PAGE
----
HM Chief Inspector of Prisons demands urgent action from Secretary of State over continued safety concerns at Chelmsford Prison

HM Chief Inspector of Prisons Charlie Taylor is so troubled by the lack of progress to address violence, safety and poor conditions at HMP & YOI Chelmsford, a men’s local prison in Essex, that he has issued a rare Urgent Notification (UN) requiring immediate action from the Secretary of State for Justice.

Inspectors from HM Inspectorate of Prisons (HMI Prisons) visited the jail in August 2021 and identified numerous significant concerns about the treatment and conditions of prisoners. Performance at Chelmsford has been assessed as deteriorating in a series of inspections since 2014, with inspectors finding “chronic and apparently intractable failings”.

Mr Taylor said the 2021 findings were particularly disappointing as his predecessor, Peter Clarke, had decided against instigating the UN protocol at the last full inspection in 2018, despite evidence of many worrying failings. Mr. Clarke thought there may be grounds for some “cautious optimism” but, Mr Taylor commented:

“We found that the optimism expressed three years ago was misplaced. The latest inspection has shown that these improvements have not materialised.”

Since 2018, HM Prison and Probation Service (HMPPS) has supported Chelmsford in what were termed ‘Special Measures’ and then with a proposed Prison Performance Support Plan (PPSP), which had barely begun by August 2021. A new governor has also been appointed. However, Mr Taylor said:

“It was too early to confirm any real improvements and it was clear to us that he and his team would need significant support.”

Among key concerns were:

  • Safety. Mr Taylor said Chelmsford had “sadly failed in its responsibility to keep prisoners safe.” It was found to be one of the country’s most violent local prisons. There had also been eight self-inflicted deaths since 2018 and a further four non-natural deaths in three years. In addition, self-harm had continued to rise for the fourth successive inspection.
  • A negative staff culture. Although some staff were committed and constructive, many others described very low morale, disillusionment and disengagement. Many staff, for example, failed to respond to even basic requests from prisoners and too many were dismissive in their dealings with prisoners or evidenced only limited empathy. Almost half of the prisoners said that they had been victimised by staff, particularly those prisoners with disabilities and mental health problems.
  • Lack of accountability and management oversight. This enabled poor performance and behaviour to go unchallenged. Many staff had witnessed poor behaviour among their peers and too few took responsibility for the duties to which they had been deployed. Emergency cell bells were often only answered after long delays.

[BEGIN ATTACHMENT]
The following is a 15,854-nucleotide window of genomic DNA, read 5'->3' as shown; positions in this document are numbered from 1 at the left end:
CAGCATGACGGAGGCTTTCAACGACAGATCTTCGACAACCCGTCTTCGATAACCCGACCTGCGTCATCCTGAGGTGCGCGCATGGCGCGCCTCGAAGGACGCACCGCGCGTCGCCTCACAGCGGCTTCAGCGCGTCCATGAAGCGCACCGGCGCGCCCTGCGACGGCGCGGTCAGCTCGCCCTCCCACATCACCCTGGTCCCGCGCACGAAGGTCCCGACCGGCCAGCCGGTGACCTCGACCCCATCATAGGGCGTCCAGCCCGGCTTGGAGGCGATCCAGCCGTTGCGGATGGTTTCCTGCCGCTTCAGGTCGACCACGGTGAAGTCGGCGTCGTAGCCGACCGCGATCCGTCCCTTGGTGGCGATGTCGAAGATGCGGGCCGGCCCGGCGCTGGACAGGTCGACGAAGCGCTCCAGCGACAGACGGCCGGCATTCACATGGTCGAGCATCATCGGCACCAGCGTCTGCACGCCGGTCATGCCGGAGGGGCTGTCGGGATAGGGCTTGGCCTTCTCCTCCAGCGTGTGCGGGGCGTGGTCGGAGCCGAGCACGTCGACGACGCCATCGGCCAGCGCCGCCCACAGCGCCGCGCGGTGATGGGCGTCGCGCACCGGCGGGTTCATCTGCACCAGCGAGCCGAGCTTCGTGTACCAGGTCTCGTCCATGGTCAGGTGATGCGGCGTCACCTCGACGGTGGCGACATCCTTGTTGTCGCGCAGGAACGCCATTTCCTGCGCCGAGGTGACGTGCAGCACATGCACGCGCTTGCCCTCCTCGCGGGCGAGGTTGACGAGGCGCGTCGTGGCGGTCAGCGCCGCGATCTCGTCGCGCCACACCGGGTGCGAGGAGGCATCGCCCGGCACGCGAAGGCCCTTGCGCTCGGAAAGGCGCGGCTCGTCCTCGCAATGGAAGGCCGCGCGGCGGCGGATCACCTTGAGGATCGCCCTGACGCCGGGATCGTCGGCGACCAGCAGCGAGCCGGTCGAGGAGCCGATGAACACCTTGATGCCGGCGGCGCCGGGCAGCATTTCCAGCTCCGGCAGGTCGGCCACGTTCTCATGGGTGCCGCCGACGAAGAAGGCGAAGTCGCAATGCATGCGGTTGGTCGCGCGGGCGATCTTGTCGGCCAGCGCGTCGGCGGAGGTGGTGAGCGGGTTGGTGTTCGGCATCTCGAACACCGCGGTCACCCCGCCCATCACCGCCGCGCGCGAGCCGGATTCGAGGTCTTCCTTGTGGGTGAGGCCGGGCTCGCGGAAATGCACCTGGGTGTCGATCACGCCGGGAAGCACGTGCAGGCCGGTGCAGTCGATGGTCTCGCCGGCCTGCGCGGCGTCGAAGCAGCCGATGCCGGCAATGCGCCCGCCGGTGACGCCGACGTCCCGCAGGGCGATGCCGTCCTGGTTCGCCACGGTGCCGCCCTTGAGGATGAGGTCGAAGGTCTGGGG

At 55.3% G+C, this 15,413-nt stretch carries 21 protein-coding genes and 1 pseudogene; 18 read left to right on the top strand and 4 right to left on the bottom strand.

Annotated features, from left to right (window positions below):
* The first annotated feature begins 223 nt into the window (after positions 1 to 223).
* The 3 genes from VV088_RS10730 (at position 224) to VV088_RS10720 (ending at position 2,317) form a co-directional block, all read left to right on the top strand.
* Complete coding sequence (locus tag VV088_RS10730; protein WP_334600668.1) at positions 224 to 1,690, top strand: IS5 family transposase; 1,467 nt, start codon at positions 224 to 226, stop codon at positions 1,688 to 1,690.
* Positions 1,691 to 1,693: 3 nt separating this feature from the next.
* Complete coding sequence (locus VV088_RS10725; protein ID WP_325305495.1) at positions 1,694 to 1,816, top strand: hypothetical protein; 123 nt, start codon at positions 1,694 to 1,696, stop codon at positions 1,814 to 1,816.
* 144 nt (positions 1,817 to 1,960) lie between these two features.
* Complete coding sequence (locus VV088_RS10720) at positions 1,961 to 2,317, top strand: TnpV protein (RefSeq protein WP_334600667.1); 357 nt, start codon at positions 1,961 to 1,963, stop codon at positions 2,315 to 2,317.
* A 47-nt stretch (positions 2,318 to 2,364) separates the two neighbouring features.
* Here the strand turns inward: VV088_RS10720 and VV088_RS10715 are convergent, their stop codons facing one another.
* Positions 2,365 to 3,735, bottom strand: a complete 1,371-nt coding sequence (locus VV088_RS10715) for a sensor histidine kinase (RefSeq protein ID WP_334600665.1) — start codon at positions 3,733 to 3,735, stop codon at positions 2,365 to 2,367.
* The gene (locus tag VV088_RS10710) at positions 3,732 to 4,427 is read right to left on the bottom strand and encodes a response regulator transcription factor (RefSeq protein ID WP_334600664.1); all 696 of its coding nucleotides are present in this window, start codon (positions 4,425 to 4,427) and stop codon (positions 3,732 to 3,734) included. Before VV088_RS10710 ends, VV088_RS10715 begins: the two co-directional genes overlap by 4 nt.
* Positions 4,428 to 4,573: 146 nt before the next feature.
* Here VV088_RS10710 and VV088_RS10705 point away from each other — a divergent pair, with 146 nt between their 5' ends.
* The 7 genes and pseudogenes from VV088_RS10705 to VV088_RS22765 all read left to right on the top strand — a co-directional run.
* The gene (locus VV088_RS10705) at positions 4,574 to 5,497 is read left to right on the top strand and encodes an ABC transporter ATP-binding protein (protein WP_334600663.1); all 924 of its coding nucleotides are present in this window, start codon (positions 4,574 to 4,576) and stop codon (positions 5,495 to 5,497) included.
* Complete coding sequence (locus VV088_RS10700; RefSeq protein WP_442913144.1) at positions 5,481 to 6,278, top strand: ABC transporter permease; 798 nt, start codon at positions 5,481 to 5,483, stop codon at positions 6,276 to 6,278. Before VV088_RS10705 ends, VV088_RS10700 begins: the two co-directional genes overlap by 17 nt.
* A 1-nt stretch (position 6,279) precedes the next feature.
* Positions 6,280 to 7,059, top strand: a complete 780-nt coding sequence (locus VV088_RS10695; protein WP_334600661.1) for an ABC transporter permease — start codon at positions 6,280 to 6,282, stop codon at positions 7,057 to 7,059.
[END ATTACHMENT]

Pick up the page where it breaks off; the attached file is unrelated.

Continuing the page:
• A poor daily regime. Many prisoners were locked in their cell for almost 23 hours a day. This reflected COVID-19 restrictions but even in 2018 many prisoners had been locked in their cell for 22 hours a day. Plans to reintroduce a meaningful regime were limited and being implemented far too slowly.

The Chelmsford Urgent Notification is the ninth time the protocol has been used since it was introduced in 2017. It is used rarely, in inspections which identify significant concerns. The Chief Inspector writes publicly to the Secretary of State for Justice who is required to respond within 28 days with plans to improve the prison.

Mr Taylor concluded his letter by saying:

“HMP & YOI Chelmsford is a violent, unsafe prison in which conditions for prisoners have declined disturbingly over recent years, despite attempts by HMPPS to support improvement. Many failings stem from a negative and demoralised staff culture which results in little apparent concern for (or attention to) the welfare and basic needs of a complex and, at times, vulnerable population.

“Chelmsford will not improve without a sustained drive to make sure that all staff members take responsibility for ensuring safety, decency and engagement with training and education in a meaningful regime. This will require strong, consistent leadership at all levels within the prison and much more effective support from HMPPS than the approach it has taken in recent years, which failed completely to arrest the drift and decline which must have been obvious to the service.”

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Notes to editors

  1. Read the Chelmsford Urgent Notification letter, along with a debrief note supplied to the prison governor.
  2. HM Inspectorate of Prisons is an independent inspectorate, inspecting places of detention to report on conditions and treatment, and promote positive outcomes for those detained and the public.
  3. Read more about Urgent Notifications.
  4. Since 2017, Urgent Notifications have been issued following inspections at HMP Nottingham, HMP Exeter, HMP Birmingham, HMP Bedford, HMP Bristol, HMYOI Feltham A and Rainsbrook Secure Training Centre (twice).
  5. This inspection took place between 9 and 20 August 2021.
  6. Please contact – 07880 787452 – if you would like more information.